That happened after Sabas purchased a slot car set for him as a gift. Cerulli believes he bought it so that he could be alone to molest him while they were together with the set in the family's basement.
"And he told me not to even think about telling anyone because no one would believe me over a priest," he says.
So Cerulli said nothing. And Sabas helped intimidate Cerulli into being quiet by saying he could help pay for his college education.
The summer ended. And Cerulli was spared more pain when Sabas was transferred to another church.
Along with that went the end of one dream.
"After being abused and raped by a Catholic priest at age 14 there was no way I was ever going to be a priest," he says.
It was also the beginning of the end of something else: attending church.
But Cerulli still had to attend the church for several years. That's because his family diligently went to Mass each Sunday. So he continued to go.
But he remembers something that haunted him then.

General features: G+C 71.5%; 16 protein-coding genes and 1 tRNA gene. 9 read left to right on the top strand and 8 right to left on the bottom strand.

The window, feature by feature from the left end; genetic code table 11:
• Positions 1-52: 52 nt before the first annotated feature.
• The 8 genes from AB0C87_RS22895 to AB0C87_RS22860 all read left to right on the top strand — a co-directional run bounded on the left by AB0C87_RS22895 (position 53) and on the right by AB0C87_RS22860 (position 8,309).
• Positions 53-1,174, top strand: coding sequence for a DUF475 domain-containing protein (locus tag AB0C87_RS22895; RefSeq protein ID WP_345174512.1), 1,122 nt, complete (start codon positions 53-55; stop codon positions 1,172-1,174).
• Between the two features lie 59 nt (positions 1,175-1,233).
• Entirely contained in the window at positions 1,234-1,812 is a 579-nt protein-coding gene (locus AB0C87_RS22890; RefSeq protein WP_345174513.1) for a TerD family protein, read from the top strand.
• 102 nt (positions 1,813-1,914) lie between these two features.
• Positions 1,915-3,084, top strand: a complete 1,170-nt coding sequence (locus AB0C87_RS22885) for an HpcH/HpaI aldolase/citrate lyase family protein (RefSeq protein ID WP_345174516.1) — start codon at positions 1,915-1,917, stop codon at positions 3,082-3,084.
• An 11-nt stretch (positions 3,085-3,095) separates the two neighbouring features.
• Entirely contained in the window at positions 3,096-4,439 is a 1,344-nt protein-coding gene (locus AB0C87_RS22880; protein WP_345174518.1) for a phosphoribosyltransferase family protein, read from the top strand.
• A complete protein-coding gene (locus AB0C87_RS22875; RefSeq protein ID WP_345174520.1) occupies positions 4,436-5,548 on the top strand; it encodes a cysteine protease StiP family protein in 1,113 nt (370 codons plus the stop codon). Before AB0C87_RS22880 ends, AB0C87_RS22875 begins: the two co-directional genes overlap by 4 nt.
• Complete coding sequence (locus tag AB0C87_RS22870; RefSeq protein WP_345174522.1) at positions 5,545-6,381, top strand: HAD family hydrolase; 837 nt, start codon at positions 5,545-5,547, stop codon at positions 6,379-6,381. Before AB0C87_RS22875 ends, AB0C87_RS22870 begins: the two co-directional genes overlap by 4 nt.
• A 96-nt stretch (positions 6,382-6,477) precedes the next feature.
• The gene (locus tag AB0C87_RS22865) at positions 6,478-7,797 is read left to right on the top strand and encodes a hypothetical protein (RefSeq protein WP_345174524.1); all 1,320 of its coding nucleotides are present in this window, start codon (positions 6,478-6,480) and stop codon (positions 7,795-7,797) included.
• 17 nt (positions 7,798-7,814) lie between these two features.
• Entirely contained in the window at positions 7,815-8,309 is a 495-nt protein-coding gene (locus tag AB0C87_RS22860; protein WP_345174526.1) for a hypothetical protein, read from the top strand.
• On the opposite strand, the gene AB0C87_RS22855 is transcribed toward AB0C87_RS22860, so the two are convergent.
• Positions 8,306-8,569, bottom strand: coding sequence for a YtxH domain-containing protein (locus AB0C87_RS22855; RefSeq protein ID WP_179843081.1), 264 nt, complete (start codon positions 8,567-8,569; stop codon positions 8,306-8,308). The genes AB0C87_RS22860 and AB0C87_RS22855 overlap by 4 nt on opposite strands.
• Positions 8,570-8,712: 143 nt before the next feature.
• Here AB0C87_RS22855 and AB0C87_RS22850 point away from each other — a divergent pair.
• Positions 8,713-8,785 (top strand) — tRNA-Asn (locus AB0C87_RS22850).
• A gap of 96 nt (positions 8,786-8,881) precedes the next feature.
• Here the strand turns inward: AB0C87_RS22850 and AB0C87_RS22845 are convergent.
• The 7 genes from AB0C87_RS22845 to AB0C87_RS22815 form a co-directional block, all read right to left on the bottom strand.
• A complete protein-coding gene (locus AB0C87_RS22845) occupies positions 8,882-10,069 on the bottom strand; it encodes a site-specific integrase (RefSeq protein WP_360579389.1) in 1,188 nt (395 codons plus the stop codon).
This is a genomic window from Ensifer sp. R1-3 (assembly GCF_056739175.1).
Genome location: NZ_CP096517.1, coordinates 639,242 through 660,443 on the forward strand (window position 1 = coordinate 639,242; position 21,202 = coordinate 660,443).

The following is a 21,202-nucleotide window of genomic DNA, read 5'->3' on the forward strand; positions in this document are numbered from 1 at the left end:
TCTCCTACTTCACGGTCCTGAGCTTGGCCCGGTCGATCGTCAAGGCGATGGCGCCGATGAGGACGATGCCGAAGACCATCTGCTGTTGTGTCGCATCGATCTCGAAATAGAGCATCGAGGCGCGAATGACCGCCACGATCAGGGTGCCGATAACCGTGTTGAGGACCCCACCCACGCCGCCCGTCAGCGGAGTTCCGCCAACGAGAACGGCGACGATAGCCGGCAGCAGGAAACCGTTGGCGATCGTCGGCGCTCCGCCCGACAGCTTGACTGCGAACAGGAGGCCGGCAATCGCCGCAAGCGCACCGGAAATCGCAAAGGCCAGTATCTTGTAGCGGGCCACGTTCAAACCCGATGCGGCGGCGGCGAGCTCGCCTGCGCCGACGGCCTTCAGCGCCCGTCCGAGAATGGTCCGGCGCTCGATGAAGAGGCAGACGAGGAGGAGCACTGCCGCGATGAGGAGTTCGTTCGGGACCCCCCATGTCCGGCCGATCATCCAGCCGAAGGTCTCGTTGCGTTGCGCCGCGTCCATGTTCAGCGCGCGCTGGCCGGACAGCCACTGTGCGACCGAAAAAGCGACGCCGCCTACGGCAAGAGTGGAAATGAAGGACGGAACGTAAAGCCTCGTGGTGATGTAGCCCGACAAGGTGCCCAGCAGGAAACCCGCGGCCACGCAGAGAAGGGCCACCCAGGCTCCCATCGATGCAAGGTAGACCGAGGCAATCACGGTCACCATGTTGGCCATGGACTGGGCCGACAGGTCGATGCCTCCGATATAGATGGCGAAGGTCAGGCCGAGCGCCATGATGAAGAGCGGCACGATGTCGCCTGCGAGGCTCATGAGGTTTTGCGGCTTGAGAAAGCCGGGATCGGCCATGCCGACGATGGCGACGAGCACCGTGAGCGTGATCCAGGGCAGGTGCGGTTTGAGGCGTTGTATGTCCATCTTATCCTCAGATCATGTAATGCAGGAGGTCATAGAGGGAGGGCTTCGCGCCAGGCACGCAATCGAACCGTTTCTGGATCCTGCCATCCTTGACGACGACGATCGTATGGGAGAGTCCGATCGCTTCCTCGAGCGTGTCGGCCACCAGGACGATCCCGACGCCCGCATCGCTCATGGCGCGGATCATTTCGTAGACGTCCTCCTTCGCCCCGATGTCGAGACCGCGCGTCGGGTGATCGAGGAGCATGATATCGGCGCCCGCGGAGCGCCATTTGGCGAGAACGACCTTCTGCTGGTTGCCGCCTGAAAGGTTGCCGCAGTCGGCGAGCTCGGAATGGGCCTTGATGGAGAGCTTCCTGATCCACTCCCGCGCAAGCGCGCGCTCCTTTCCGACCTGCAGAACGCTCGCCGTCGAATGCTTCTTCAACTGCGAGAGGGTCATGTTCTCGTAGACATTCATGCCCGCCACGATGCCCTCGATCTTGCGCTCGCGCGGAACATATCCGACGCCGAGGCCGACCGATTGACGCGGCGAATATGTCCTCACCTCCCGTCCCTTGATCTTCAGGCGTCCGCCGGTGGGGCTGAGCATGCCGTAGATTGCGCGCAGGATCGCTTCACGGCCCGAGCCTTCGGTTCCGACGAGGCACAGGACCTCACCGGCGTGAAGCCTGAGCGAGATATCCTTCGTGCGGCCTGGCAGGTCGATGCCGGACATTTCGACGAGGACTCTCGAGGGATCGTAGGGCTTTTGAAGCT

Something that still troubles him now.
And it's part of the reason that he will step into a church only for weddings or funerals.
It was how he squirmed in his seat as he listened to Sabas' homilies. Sabas was a charismatic priest he recalls. And often the priest captivated his congregation during his homilies.
But Cerulli sometimes wonders why he didn't do one thing during those painful moments sitting in a church pew.
"I wish I had whatever it would take to scream out to everyone, 'You don't know what this guy does, don't listen to a word he says, it's all b.s.,'" he says.
Cerulli stopped attending Mass after he graduated high school.
And he never felt the same way about the priesthood.